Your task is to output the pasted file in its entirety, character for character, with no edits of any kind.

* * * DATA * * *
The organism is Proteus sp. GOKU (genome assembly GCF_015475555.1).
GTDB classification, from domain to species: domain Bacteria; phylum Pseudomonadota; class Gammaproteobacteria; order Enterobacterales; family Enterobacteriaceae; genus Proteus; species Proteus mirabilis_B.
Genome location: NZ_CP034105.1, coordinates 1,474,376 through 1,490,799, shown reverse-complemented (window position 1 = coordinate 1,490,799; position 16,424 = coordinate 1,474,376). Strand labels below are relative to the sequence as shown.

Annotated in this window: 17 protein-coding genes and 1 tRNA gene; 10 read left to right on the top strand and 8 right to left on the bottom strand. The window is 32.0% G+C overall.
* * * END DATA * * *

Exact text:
The organism is Proteus sp. GOKU (genome assembly GCF_015475555.1).
GTDB classification, from domain to species: domain Bacteria; phylum Pseudomonadota; class Gammaproteobacteria; order Enterobacterales; family Enterobacteriaceae; genus Proteus; species Proteus mirabilis_B.
Genome location: NZ_CP034105.1, coordinates 1,474,376 through 1,490,799, shown reverse-complemented (window position 1 = coordinate 1,490,799; position 16,424 = coordinate 1,474,376). Strand labels below are relative to the sequence as shown.

Annotated in this window: 17 protein-coding genes and 1 tRNA gene; 10 read left to right on the top strand and 8 right to left on the bottom strand. The window is 32.0% G+C overall.